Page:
4 Ways to Take Time Off From Work (And Still Feel Shockingly Productive)

Time is the most valuable resource, right? Well, what do you do when you’ve suddenly got a huge chunk of time ahead of you?

I found myself in this situation last fall as a college senior. I was able to complete my classes two quarters early, and if I so desired, wouldn’t have to take classes all of January through May before graduating.

The thought of a five-month long vacation was absolutely thrilling but also a bit terrifying. We all know too well that it’s so important to take time off, but in reality, we don’t end up doing it enough. It’s very easy to stay plugged in after hours, skip out on PTO, or work weekends even if we don’t really have to. Perhaps it’s the feeling that we’ll miss something important if we’re not tuned in or the peer pressure from the workaholics around us. But in reality, taking time off can greatly improve productivity, stimulate creative thinking, reduce stress, and give your brain that recharge it deserves. {click to tweet}

So what did I end up doing over this makeshift sabbatical? In true multitasking fashion, I did a bit of everything to treat my stressed out self: I traveled to Australia and New Zealand, met Warren Buffett (more on that here), coached tennis and taught music, worked with the awesome Career Contessa team, gained non-profit experience at Room to Read (yes, the workaholic in me couldn’t quite escape working), and probably induced early onset of diabetes with incessant baking. But beyond this list of really fun things are some lessons I learned about the impact taking time off can have on personal and professional development. Here they are:

1. When You’re Taking Time Off, It’s Ok to do Things Just Because

I approached the Career Contessa team last fall with a boatload of enthusiasm and a goal to work with them — not because the internship was directly relevant to my immediate career goals, but just because I loved their mission and knew I’d learn a lot. I trusted my gut that Career Contessa was where I wanted to be and convinced the team to hire me, which led to an amazing growth experience that actually did influence my long-term aspirations. I know that most people don’t have the luxury to just pick up an interest and make it happen, but if presented with the time to do so, I’d say go for it. Sometimes, the best experiences can’t be scripted.

2. Community Engagement is So Worth It

A friend of mine once said, “If you really care about a cause, you’ll find time for it, despite how demanding work might be.” Case in point: she juggled her job as a banker while serving as a rape counselor on the weekends. Yes, she is a total baller, but her point shone through during my time off. Working at an education non-profit and volunteering at my high school were both incredibly rewarding experiences, and have motivated me to seek service opportunities for young professionals once I start my full-time job. In addition, I took advantage of networking and women’s events while taking time off, both of which were great ways to engage with inspiring peers and improve professional visibility. The point is: there is time to engage in our communities. We’ve just got to find it. {click to tweet}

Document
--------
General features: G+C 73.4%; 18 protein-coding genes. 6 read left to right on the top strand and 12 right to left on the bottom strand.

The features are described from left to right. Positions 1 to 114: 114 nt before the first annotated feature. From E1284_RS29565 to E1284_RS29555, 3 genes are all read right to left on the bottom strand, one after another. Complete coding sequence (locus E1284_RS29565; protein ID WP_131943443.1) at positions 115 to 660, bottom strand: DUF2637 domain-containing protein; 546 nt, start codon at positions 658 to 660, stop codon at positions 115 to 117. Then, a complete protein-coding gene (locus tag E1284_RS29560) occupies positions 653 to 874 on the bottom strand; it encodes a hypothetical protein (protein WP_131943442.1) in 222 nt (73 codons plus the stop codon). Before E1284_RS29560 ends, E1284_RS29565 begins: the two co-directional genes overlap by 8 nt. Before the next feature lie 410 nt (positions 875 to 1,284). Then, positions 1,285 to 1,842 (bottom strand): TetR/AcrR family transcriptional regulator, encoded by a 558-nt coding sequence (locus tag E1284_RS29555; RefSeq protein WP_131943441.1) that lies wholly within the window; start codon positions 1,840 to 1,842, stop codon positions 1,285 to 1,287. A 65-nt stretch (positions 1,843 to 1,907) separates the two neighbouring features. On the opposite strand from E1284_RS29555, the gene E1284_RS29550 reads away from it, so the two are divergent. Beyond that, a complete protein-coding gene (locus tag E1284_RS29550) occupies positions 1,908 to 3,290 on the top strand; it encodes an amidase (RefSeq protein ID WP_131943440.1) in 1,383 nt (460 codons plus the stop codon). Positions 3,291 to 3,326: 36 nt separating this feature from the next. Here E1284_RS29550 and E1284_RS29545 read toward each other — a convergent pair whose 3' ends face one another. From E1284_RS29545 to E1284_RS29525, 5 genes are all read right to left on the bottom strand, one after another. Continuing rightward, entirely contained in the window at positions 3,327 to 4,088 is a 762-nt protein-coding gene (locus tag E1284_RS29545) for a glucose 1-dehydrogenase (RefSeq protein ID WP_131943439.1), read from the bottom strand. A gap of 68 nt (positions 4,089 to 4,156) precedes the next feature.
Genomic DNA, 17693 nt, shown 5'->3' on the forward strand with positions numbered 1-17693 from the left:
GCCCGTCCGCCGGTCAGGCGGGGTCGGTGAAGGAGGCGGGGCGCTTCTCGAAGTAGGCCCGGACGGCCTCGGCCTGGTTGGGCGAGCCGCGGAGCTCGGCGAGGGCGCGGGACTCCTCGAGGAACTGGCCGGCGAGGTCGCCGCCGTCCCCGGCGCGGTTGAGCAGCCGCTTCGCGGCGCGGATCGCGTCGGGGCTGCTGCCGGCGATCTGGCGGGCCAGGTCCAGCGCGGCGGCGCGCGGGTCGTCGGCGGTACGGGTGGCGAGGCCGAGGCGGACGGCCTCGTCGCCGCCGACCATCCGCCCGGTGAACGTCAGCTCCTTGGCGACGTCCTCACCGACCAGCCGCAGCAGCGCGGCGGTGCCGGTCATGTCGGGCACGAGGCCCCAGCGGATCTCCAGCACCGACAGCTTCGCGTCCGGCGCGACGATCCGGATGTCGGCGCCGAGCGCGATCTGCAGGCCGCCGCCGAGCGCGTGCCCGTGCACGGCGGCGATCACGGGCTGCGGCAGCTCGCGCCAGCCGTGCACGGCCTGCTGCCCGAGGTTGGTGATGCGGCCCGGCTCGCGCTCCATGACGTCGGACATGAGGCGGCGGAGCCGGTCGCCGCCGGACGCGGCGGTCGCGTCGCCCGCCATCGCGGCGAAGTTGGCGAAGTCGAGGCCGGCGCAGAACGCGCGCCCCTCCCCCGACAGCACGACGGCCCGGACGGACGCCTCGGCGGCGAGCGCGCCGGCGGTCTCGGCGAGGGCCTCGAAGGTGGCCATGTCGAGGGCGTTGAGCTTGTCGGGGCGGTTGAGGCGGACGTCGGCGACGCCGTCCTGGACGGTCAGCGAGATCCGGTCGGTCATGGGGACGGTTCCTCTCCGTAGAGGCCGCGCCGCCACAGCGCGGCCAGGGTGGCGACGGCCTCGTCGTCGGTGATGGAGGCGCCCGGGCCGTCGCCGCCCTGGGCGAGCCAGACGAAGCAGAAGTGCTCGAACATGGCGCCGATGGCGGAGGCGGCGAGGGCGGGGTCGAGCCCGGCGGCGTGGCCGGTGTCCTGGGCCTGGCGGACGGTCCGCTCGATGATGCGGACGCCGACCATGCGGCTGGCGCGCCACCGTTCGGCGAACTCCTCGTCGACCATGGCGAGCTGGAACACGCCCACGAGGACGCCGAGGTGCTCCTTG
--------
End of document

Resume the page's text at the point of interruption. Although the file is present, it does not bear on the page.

3. Reading and Writing Really Change You

I actually read books over the last few months. For fun. So many of my peers early in their careers have told me that work schedules often leave little time to read for pleasure…and I totally believe it. During my time off, I started reading articles that weren’t just my morning news scoop, but op-eds and perspectives on a variety of topics — things I used to make excuses for and tuck away into a barely opened “Read Later” folder. Reading more has given me great intellectual satisfaction (and made me a more interesting person), which, by the way, comes in handy when you need to break the ice. Bring up that new book you’ve started reading with someone who might be interested in the topic, and bingo, there’s an instant connection.

To top it off, I delved into writing with encouragement from the CC team, which has turned out to be a great decision. Not only does writing serve as a reflective outlet, but it’s also a neat way to beef up your online presence and credibility in the eyes of a recruiter…hint hint.

4. Personal FOMO is Only Temporary

Confession: My biggest fear when leaving school for five months was that I would miss out on all the memories with friends and end up regretting my decision later. I’ll admit — the beginning was hard. I had to force myself off of social media and realize that I was only detracting from the time I was using to invest in myself. So I decided to jump on the JOMO bandwagon and recognize the “joy of missing out” — or the feeling of being completely comfortable with your decisions and trusting yourself. It might sound funky, but it could be a step in the right direction to get over career FOMO as well.

So all in all, I’m rating my time off as a 10/10. I’m feeling ready to tackle the world of #adulting and have found new passions and interests that I hope to keep pursuing. If you’ve got the chance to take a break — whether it’s between high school and college, a work sabbatical, or time in between jobs, take a leap of faith. It paid off for me (and in more ways than the tuition money I was able to save)!

[This post was originally published at CareerContessa.com].

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